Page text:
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The summer heat makes us sweat. When we sweat, we lose moisture (as well as nutrients, like potassium and sodium). When this happens, we are prone to symptoms of dehydration. The symptoms can be as obvious as feeling thirsty or, in some cases, more ambiguous. You can experience anything from hunger to a dull headache to lethargy. It generally becomes clear around midday if your internal ocean is drying up.

In other words, it’s really important to monitor your water intake, especially in summer, to keep your body quenched and cooled. The minute you start to feel thirsty (or any symptom), you’re already dehydrated. So the key is to continually replenish your body with enough water, as well as electrolyte-rich fruits and veggies, to keep dehydration at bay. And to avoid drinks and foods that actually count against your daily intake, such as caffeinated beverages, processed snacks and sugar.

The first thing I do when I wake up is pour myself a glass of water and start drinking it as I get ready for work. Or I take a water bottle with me as I walk the dog, so I know by the time I get home I have had 3 glasses of water.

hydrating foods - filtered water

How much water should you drink? The general rule is half of your body weight in ounces. So if you weigh 150 pounds, you should aim for 75 ounces or about 9 cups. Some other factors to consider are activity levels, climate and location. Those who exercise daily or live in dry, hot areas may need more. If you find that you’re drinking plenty but are still thirsty, add a pinch of good-quality sea salt to your water.

In addition to drinking H2O throughout the day, you can also add in foods that hydrate. These are beneficial because they contain fiber to help you feel full AND have a high-water content and natural electrolytes. These foods help our bodies use the water, instead of keeping you in the bathroom all day!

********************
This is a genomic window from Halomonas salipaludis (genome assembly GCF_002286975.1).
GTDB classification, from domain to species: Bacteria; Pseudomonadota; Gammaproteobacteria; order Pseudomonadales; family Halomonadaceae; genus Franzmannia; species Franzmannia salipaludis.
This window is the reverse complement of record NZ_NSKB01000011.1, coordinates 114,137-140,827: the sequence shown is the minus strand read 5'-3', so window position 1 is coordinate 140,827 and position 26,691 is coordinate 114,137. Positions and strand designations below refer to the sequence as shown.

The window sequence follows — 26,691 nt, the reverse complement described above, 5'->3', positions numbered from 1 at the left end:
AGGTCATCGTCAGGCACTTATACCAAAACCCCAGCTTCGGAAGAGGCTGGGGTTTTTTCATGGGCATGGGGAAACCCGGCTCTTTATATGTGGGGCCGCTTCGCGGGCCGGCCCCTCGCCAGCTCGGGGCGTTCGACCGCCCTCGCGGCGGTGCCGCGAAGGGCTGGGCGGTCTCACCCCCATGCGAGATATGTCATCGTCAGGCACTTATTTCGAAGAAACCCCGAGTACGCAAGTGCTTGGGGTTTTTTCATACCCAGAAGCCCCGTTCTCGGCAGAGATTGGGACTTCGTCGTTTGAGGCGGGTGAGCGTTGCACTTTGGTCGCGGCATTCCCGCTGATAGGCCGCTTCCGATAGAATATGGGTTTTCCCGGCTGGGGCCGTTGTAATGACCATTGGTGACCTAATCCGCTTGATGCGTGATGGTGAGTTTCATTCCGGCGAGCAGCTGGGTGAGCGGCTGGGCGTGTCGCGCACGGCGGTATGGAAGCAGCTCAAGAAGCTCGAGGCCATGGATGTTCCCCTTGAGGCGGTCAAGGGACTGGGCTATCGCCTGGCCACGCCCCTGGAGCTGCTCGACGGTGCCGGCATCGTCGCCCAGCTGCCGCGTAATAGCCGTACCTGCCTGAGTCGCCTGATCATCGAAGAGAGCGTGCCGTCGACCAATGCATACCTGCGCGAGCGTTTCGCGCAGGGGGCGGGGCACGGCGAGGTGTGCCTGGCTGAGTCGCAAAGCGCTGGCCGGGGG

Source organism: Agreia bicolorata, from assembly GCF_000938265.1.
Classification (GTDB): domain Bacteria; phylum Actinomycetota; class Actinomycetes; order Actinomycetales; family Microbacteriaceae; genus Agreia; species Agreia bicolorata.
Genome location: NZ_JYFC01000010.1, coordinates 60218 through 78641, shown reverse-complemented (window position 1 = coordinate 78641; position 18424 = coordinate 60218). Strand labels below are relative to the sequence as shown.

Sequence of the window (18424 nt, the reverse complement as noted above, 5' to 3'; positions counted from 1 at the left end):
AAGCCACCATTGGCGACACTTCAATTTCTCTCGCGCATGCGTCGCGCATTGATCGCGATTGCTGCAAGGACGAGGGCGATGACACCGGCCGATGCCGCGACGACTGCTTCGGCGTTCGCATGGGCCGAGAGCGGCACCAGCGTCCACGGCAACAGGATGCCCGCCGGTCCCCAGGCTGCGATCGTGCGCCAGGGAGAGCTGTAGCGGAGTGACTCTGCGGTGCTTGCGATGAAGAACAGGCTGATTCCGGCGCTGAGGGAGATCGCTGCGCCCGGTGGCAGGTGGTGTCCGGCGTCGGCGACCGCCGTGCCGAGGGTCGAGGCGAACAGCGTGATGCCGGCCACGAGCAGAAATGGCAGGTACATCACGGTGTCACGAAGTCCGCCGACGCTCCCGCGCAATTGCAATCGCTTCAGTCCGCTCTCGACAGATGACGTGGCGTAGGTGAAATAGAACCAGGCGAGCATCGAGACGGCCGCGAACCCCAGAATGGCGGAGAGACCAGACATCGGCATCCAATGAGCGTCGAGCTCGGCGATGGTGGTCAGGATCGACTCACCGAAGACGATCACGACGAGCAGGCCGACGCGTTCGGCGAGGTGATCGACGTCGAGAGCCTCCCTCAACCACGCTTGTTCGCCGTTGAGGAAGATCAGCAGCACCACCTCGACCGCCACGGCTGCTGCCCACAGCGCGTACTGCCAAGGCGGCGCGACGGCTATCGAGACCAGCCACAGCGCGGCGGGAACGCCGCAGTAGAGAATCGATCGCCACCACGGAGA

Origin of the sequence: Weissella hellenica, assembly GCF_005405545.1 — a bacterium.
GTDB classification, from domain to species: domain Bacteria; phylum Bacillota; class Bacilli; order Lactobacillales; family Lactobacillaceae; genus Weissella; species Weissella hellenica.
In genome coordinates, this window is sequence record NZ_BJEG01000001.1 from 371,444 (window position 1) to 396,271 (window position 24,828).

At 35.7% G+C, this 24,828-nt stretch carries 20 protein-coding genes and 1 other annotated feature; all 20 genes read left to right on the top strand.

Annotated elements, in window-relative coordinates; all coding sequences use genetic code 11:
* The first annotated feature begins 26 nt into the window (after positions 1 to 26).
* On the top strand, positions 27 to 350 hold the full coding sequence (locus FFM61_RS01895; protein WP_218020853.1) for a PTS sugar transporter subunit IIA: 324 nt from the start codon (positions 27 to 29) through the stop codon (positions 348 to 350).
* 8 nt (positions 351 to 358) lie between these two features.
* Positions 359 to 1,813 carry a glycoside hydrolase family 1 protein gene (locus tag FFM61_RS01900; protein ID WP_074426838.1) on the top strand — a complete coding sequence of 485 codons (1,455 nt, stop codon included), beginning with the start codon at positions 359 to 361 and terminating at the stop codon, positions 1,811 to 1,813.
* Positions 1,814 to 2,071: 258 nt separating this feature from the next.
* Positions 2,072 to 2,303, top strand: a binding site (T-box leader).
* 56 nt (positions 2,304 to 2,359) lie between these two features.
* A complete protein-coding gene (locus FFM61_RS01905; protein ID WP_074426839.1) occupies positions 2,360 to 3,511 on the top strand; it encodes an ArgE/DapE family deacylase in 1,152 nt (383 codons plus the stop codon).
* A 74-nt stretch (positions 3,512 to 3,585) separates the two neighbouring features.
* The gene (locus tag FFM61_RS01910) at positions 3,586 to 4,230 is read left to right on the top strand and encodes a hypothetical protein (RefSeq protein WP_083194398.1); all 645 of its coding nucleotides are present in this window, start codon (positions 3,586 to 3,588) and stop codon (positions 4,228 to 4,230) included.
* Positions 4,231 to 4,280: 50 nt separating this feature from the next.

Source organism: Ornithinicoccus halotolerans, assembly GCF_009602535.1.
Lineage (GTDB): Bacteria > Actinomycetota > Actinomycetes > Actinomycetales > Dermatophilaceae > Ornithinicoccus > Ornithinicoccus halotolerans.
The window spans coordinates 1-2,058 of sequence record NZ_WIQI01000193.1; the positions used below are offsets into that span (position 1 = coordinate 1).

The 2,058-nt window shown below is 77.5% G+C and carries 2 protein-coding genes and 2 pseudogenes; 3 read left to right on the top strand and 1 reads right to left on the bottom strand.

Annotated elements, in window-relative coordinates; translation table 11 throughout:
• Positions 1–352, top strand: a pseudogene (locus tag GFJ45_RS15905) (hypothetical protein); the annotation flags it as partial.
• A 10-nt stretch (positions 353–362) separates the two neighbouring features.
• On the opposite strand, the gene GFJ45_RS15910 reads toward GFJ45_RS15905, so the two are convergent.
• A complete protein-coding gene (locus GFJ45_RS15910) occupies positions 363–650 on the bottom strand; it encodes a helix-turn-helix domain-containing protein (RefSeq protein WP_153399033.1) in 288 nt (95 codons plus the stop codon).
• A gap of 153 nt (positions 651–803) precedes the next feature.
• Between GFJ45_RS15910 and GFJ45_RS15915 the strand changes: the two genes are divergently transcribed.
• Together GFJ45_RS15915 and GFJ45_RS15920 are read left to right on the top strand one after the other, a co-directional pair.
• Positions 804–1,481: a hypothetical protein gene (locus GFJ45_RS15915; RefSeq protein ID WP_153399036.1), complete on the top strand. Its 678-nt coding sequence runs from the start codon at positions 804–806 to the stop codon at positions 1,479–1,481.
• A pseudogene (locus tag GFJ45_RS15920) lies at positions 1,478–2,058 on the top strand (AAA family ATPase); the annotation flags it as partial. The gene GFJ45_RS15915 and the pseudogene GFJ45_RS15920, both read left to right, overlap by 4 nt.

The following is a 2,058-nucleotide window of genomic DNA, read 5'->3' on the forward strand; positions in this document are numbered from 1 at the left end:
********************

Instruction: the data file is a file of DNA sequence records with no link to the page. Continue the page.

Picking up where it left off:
Cut watermelon

5 Hydrating Foods You Should Eat All Summer

  1. Watermelon: It’s all in the name! This juicy summer fruit is dripping with water—about 92%, in fact. Plus, it’s an excellent source of lycopene, a phytonutrient, and vitamin C. Above all, it’s a favorite for pool parties!
  1. Cucumber: A spa-worthy vegetable that’s fun to eat on its own or mixed in salads, grain dishes and smoothies. Cucumbers are known for their healing, detoxifying and cooling affects. Enjoy them raw—and save a few slices for soothing your tired eyes. If you dont like the taste of your water, adding a few slices of cucumber is a nice way to naturally add flavor.
  1. Celery: Packed with water and fiber, this vegetable also contains sodium, which can be lost through sweat. Snack on a few raw sticks or try it topped with almond butter and raisins. The added protein makes this a smart choice pre- or post-workout.
  1. Bell Peppers: According to Joe Cross (of Reboot with Joe), red, yellow and orange peppers—as well as other fruits and vegetables in this color wheel—contain potassium, an important electrolyte for keeping muscle cramps away. Enjoy this crispy, versatile veggie raw, sautéed or stuffed.
  1. Leafy Greens: Full of chlorophyll and rich in magnesium, calcium and antioxidants, be sure to have a serving of greens with every meal. Spinach salads, green juices, and raw broccoli florets are satisfying, healthy and hydrating.

A great way to get a bunch of these foods into your diet is to make a smoothie…..

What’s your favorite way to hydrate? Let us know in the comments below. Or, snap a summer pic with your water bottle and tag us on social media (we’d love to see you!).


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